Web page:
Fleetwood and Green formed the influential group in London in 1967, alongside John McVie and Jeremy Spencer.
Nicks signed with the band in 1975, five years after Green had quit amid struggles with his mental health.
After his death was announced on Saturday, tributes poured in from across the music industry, with the musician lauded as among the greats of the British blues scene.
In his emotional tribute, Fleetwood described Green as “my dearest friend” and said they “trail blazed one hell of a musical road for so many to enjoy”.
He said: “For me, and every past and present member of Fleetwood Mac, losing Peter Green is monumental.
“Peter was the man who started the band Fleetwood Mac along with myself, John McVie, and Jeremy Spencer. No one has ever stepped into the ranks of Fleetwood Mac without a reverence for Peter Green and his talent, and to the fact that music should shine bright and always be delivered with uncompromising passion.”
The 73-year-old added: “Peter, I will miss you, but rest easy your music lives on. I thank you for asking me to be your drummer all those years ago. We did good, and trail blazed one hell of a musical road for so many to enjoy.
“God speed to you, my dearest friend……. Love Mick Fleetwood.”
Nicks joined Fleetwood Mac alongside her then-boyfriend Lindsey Buckingham and helped make the band one of the world’s most successful.
The singer said her biggest regret was not sharing a stage with Green.
In a statement shared on social media, Nicks wrote: “I am sorry to hear about the passing of Peter Green. My biggest regret is that I never got to share the stage with him. I always hoped in my heart of hearts that that would happen.
“When I first listened to all the Fleetwood Mac records, I was very taken with his guitar playing. It was one of the reasons I was excited to join the band.
“His legacy will live on forever in the history books of Rock n Roll. It was in the beginning, Peter Green’s Fleetwood Mac and I thank you, Peter Green, for that. You changed our lives.”
Green, the influential blues rock guitarist, whose songs included Albatross and Oh Well, was born in London’s Bethnal Green into a Jewish family.
He formed Fleetwood Mac with drummer Fleetwood in London in 1967, after a stint in John Mayall’s Bluesbreakers – filling in for Eric Clapton.
Green and Fleetwood wanted McVie to join the group on bass, and named the band Fleetwood Mac to entice him – a strategy that was ultimately successful.
Under his direction, the band produced three albums and a series of well-loved tracks including Black Magic Woman, Man Of The World and Oh Well.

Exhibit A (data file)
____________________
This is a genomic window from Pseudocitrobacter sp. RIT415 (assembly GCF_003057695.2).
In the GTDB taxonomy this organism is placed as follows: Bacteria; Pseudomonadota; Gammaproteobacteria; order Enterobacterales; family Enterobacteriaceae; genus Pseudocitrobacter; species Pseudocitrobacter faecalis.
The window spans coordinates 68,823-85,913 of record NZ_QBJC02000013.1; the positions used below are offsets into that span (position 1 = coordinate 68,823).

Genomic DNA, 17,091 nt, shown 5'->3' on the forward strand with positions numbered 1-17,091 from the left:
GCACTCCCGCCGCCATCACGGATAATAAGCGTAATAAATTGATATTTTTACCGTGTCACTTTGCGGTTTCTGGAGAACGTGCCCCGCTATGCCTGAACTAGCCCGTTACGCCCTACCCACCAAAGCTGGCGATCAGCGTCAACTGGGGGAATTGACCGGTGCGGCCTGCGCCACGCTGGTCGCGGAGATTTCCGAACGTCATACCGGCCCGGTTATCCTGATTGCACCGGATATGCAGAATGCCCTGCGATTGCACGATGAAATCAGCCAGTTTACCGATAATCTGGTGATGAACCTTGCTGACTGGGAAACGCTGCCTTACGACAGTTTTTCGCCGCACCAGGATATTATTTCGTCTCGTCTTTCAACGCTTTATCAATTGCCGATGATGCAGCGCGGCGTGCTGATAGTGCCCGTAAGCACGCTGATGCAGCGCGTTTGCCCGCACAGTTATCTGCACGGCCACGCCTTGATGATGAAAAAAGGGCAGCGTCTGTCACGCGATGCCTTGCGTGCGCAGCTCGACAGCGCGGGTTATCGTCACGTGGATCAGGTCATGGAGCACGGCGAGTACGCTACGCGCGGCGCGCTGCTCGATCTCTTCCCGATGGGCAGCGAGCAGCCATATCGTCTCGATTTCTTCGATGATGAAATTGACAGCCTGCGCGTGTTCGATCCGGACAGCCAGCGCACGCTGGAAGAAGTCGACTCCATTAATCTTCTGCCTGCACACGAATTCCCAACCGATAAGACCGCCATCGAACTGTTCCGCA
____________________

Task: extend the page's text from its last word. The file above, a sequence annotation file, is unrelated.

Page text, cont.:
Green penned the instrumental Albatross, which remains Fleetwood Mac’s only UK number one single, hitting the top of the charts in January 1969.
Carlos Santana’s 1970 version of Black Magic Woman, in which he added conga and timbales drums, became one of the Mexican-American’s biggest hits.
Green left Fleetwood Mac after a final performance in 1970 as he struggled with mental health difficulties and spiralling drug use, later sleeping rough.
He was eventually diagnosed with schizophrenia and spent time in hospitals undergoing electro-convulsive therapy during the mid-70s.
The band continued with a transformed line-up featuring a core group of Fleetwood, Nicks, Buckingham, McVie and Christine McVie.
This phase gave rise to their hugely successful albums Fleetwood Mac and Rumours.
Green emerged from obscurity on a number of occasions, forming the Peter Green Splinter Group in the late 1990s with Nigel Watson and Cozy Powell.
They released nine albums between 1997 and 2004.
Speaking to the PA news agency in 1992, Fleetwood described Green as “a major talent that to this day holds out”.
He added: “I consider myself very lucky to have even played with him.
“Of course it upsets me but there’s nothing I can do about it. It’s his life. I haven’t seen him for years.”
Green was among the eight members — along with Fleetwood, Nicks, Buckingham, the McVies, Danny Kirwan and Jeremy Spencer — inducted into the Rock & Roll Hall of Fame in 1998.
Earlier this year, artists including Fleetwood, Aerosmith’s Steven Tyler, Pink Floyd’s David Gilmour, ZZ Top’s Billy Gibbons and guitarists Jonny Lang and Andy Fairweather Low performed at the London Palladium during a gig celebrating the early years of Fleetwood Mac and Green.
Green married Jane Samuels in January 1978. They divorced in 1979 and share a daughter.
Additional reporting by PA Media.